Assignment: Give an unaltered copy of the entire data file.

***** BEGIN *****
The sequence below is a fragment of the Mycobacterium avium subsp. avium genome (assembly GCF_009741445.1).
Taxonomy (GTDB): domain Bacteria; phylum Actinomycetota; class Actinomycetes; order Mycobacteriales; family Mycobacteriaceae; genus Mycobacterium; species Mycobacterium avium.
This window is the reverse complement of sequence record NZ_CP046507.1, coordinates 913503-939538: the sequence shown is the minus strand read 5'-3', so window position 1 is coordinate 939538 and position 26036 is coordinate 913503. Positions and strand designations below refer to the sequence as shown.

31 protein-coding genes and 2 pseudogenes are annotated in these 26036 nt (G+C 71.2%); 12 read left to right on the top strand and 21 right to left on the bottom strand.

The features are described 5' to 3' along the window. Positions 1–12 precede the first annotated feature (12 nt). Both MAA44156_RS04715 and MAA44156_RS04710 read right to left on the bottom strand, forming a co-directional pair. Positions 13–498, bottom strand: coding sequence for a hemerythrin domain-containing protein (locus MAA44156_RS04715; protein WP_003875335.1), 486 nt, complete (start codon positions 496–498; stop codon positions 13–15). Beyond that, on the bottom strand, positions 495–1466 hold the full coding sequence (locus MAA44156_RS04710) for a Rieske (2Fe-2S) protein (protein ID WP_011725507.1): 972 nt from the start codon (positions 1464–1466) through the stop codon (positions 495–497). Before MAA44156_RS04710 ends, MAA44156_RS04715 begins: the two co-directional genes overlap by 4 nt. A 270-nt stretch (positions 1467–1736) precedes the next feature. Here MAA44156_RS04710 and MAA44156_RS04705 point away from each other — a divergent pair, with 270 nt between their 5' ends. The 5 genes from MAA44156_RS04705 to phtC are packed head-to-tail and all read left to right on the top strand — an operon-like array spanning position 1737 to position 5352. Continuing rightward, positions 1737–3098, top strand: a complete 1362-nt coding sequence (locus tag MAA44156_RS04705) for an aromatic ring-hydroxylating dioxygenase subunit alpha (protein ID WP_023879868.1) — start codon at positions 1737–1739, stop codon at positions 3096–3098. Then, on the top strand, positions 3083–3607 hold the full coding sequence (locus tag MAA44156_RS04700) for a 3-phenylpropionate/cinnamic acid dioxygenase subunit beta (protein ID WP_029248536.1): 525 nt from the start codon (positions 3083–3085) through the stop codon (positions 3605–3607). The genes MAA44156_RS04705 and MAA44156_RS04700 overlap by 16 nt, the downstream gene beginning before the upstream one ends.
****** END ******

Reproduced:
The sequence below is a fragment of the Mycobacterium avium subsp. avium genome (assembly GCF_009741445.1).
Taxonomy (GTDB): domain Bacteria; phylum Actinomycetota; class Actinomycetes; order Mycobacteriales; family Mycobacteriaceae; genus Mycobacterium; species Mycobacterium avium.
This window is the reverse complement of sequence record NZ_CP046507.1, coordinates 913503-939538: the sequence shown is the minus strand read 5'-3', so window position 1 is coordinate 939538 and position 26036 is coordinate 913503. Positions and strand designations below refer to the sequence as shown.

31 protein-coding genes and 2 pseudogenes are annotated in these 26036 nt (G+C 71.2%); 12 read left to right on the top strand and 21 right to left on the bottom strand.

The features are described 5' to 3' along the window. Positions 1–12 precede the first annotated feature (12 nt). Both MAA44156_RS04715 and MAA44156_RS04710 read right to left on the bottom strand, forming a co-directional pair. Positions 13–498, bottom strand: coding sequence for a hemerythrin domain-containing protein (locus MAA44156_RS04715; protein WP_003875335.1), 486 nt, complete (start codon positions 496–498; stop codon positions 13–15). Beyond that, on the bottom strand, positions 495–1466 hold the full coding sequence (locus MAA44156_RS04710) for a Rieske (2Fe-2S) protein (protein ID WP_011725507.1): 972 nt from the start codon (positions 1464–1466) through the stop codon (positions 495–497). Before MAA44156_RS04710 ends, MAA44156_RS04715 begins: the two co-directional genes overlap by 4 nt. A 270-nt stretch (positions 1467–1736) precedes the next feature. Here MAA44156_RS04710 and MAA44156_RS04705 point away from each other — a divergent pair, with 270 nt between their 5' ends. The 5 genes from MAA44156_RS04705 to phtC are packed head-to-tail and all read left to right on the top strand — an operon-like array spanning position 1737 to position 5352. Continuing rightward, positions 1737–3098, top strand: a complete 1362-nt coding sequence (locus tag MAA44156_RS04705) for an aromatic ring-hydroxylating dioxygenase subunit alpha (protein ID WP_023879868.1) — start codon at positions 1737–1739, stop codon at positions 3096–3098. Then, on the top strand, positions 3083–3607 hold the full coding sequence (locus tag MAA44156_RS04700) for a 3-phenylpropionate/cinnamic acid dioxygenase subunit beta (protein ID WP_029248536.1): 525 nt from the start codon (positions 3083–3085) through the stop codon (positions 3605–3607). The genes MAA44156_RS04705 and MAA44156_RS04700 overlap by 16 nt, the downstream gene beginning before the upstream one ends.